Education Interventions to Pass NCLEX
- 1Nov 1, '03 by barb4575I am curious what other educators are doing specifically to prepare students to pass the NCLEX. There seems to be some conflict regarding whether the BSN faculty want to teach students to critically think or pass NCLEX. To me, what's the difference? If they critically think, they should pass the NCLEX and vice versa. There are so many test banks out there to prepare students to take the NCLEX and was wondering which ones you have reviewed and preferred? I have found some questions online for free and have brought them into class and asked the students too. They love doing it as it makes them feel...well, I am right on target.
The bottom line is that if they graduate with a BSN and fail the NCLEX, then they won't practice. I don't see how educators could not be concerned with their pass rates.
I am most concerned that they are prepared to work on the floor and this is my greatest focus. Students love to learn psychomotor skills and if they don't feel comfortable with them, then they are unconfident in their delivery of care. I bring the critical thinking in with the skills as well along with developing their confidence level.
Thanks for your input,
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- 0Dec 22, '03 by barb4575that no one has replied to this thread....I wish someone would...thank you! I could use some assistance. From what my students have told me they can't seem to get faculty interested in the topic...wonder why? Perhaps the low pass rate has something to do with it or it takes too much effort or what else?
- 0Dec 22, '03 by LadyT618Hi Barb,
I'm an ADN student and I would have to agree with you with the correlation between low pass rates and a disinterest in the topic of NCLEX review. I know the professors at my school just discovered a couple of weeks ago (mind you this is my first semester) that it would be a good idea to set aside quality time to go over some NCLEX style review questions for our exams that we have in class.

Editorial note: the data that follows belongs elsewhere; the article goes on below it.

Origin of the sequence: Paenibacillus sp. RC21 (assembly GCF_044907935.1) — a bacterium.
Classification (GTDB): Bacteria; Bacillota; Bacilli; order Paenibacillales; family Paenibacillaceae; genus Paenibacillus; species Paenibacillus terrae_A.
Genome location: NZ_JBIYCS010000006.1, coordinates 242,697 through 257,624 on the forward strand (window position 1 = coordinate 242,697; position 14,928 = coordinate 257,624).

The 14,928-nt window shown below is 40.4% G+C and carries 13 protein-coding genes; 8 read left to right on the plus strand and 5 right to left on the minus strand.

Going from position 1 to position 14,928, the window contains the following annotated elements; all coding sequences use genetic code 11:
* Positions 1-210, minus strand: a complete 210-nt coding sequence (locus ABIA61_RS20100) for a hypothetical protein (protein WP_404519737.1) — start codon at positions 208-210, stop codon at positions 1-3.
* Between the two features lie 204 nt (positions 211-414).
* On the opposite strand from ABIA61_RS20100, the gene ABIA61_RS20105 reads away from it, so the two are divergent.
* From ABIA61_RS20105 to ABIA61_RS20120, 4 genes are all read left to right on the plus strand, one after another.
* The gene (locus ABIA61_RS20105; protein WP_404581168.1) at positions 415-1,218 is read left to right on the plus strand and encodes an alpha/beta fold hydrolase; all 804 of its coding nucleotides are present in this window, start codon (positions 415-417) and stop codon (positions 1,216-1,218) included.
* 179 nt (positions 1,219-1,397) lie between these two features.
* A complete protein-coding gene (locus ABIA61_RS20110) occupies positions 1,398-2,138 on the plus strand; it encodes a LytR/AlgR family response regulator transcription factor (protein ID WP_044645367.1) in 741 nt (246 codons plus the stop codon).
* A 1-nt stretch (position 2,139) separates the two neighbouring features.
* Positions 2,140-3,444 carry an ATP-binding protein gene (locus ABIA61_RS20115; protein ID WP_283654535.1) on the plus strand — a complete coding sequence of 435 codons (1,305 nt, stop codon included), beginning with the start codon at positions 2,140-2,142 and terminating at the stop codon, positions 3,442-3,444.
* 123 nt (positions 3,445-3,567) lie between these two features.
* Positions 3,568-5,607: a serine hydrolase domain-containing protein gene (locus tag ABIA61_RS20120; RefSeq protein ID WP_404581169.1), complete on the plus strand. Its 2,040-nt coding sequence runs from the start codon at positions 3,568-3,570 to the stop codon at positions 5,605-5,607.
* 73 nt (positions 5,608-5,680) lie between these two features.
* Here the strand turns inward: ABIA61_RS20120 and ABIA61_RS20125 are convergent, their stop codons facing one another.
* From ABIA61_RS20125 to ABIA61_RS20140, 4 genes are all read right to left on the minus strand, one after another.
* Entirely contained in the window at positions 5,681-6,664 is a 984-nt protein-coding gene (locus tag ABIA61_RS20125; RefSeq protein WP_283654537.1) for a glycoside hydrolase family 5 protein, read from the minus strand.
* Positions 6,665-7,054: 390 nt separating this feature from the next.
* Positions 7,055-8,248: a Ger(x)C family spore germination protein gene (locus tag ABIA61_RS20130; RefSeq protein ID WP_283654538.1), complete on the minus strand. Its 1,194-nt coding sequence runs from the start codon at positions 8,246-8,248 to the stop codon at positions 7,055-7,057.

I feel this is something that all schools should do, from the beginning of the semester. Hey, maybe that can even make it some type of mandatory class that all students should take. Although, personally I don't feel the review sessions we've been getting are all that helpful (it could be the way they are handled). However, another student may find them extremely helpful.
As for tips on how to review, I guess you can have students buy one book each so you have a wide variety of questions to ask. I know my professor suggested that to us for study groups.
I also think it is very important that you mix both psychomotor and critical thinking skills. Both are equally important and depend on one another, in my opinion.
- 0Dec 23, '03 by barb4575Toni,
I appreciate your comments and I do know a student who has passed the NCLEX who has many resources....she is going to place them in the office for other students to use. I do use Practice Questions in the beginning of class for my higher level course .... I get them online from Delmar and Kaplan. The students seem to like doing this too. So, perhaps I need to do this with Foundations students too.